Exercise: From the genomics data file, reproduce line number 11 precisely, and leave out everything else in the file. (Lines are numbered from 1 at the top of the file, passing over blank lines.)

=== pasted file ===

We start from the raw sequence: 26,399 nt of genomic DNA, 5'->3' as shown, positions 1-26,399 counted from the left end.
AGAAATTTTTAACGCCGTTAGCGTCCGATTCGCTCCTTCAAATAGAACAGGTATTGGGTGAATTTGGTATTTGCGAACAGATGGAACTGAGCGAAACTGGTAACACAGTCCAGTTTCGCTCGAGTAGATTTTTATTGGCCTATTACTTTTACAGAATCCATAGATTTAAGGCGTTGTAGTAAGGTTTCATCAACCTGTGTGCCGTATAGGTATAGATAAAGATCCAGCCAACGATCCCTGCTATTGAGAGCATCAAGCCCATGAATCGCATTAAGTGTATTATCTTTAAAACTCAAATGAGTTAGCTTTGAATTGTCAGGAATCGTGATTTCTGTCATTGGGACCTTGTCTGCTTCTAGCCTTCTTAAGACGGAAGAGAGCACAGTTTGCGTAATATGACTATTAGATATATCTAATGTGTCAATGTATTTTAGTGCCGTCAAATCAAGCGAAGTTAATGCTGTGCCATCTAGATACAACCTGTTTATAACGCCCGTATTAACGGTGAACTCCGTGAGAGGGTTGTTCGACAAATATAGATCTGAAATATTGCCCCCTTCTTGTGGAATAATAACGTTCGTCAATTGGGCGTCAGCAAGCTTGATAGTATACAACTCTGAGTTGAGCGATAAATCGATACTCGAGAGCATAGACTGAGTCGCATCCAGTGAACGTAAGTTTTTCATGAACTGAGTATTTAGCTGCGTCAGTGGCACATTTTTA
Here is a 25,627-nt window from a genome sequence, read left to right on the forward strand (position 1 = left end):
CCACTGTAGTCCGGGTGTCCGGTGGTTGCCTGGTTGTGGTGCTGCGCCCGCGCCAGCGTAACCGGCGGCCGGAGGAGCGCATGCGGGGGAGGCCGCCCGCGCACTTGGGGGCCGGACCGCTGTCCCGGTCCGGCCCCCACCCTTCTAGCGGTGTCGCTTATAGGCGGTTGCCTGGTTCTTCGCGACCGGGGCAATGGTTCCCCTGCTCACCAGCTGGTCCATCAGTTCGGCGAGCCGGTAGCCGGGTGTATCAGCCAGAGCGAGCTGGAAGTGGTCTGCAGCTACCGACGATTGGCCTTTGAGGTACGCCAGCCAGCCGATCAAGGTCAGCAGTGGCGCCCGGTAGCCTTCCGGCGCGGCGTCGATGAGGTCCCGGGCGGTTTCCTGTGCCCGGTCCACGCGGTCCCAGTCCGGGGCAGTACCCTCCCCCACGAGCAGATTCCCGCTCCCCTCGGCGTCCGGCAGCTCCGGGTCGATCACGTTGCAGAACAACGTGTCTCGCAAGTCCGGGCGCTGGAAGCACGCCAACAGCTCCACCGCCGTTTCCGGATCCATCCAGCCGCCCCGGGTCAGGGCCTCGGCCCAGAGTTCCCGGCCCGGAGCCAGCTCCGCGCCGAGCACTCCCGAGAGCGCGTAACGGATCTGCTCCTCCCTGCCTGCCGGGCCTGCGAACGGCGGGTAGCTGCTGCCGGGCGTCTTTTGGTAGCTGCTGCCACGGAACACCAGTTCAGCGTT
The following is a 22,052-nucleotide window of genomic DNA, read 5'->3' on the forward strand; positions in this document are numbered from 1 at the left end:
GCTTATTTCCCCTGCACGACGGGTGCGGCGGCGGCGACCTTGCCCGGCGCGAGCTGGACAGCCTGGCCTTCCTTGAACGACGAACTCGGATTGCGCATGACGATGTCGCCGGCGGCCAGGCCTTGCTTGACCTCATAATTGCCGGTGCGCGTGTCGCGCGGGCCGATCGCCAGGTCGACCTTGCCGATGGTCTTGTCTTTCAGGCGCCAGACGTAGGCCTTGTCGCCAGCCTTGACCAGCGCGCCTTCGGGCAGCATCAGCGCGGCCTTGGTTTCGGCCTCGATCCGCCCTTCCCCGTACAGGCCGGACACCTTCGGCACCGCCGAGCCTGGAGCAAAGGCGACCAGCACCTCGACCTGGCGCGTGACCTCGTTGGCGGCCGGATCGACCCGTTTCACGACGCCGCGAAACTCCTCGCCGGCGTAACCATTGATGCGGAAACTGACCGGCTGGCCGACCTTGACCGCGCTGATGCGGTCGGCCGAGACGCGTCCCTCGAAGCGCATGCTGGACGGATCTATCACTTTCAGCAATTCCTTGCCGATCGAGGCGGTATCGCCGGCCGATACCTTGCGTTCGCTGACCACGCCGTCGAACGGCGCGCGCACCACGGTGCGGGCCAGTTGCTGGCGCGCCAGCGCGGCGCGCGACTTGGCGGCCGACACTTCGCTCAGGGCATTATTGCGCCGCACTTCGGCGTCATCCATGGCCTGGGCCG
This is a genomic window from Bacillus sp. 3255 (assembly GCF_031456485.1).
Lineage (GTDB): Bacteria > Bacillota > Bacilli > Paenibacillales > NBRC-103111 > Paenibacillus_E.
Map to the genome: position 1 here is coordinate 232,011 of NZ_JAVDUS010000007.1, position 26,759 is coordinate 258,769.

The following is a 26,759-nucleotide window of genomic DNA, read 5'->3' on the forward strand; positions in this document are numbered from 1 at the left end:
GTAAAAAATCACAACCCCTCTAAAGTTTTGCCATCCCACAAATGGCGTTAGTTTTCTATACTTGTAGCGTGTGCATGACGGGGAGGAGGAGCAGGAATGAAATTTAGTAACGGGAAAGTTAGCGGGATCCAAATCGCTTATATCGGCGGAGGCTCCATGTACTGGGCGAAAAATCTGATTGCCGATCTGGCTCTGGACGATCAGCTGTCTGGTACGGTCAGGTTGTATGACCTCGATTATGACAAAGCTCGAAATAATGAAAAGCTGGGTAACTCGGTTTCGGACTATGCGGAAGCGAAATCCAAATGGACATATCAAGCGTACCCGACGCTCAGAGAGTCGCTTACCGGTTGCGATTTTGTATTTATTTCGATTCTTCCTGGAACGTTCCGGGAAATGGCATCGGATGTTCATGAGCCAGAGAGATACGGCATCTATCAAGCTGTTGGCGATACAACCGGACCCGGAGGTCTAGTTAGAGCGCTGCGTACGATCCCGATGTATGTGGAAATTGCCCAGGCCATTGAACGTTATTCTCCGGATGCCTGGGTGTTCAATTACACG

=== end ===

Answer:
GTAAAAAATCACAACCCCTCTAAAGTTTTGCCATCCCACAAATGGCGTTAGTTTTCTATACTTGTAGCGTGTGCATGACGGGGAGGAGGAGCAGGAATGAAATTTAGTAACGGGAAAGTTAGCGGGATCCAAATCGCTTATATCGGCGGAGGCTCCATGTACTGGGCGAAAAATCTGATTGCCGATCTGGCTCTGGACGATCAGCTGTCTGGTACGGTCAGGTTGTATGACCTCGATTATGACAAAGCTCGAAATAATGAAAAGCTGGGTAACTCGGTTTCGGACTATGCGGAAGCGAAATCCAAATGGACATATCAAGCGTACCCGACGCTCAGAGAGTCGCTTACCGGTTGCGATTTTGTATTTATTTCGATTCTTCCTGGAACGTTCCGGGAAATGGCATCGGATGTTCATGAGCCAGAGAGATACGGCATCTATCAAGCTGTTGGCGATACAACCGGACCCGGAGGTCTAGTTAGAGCGCTGCGTACGATCCCGATGTATGTGGAAATTGCCCAGGCCATTGAACGTTATTCTCCGGATGCCTGGGTGTTCAATTACACG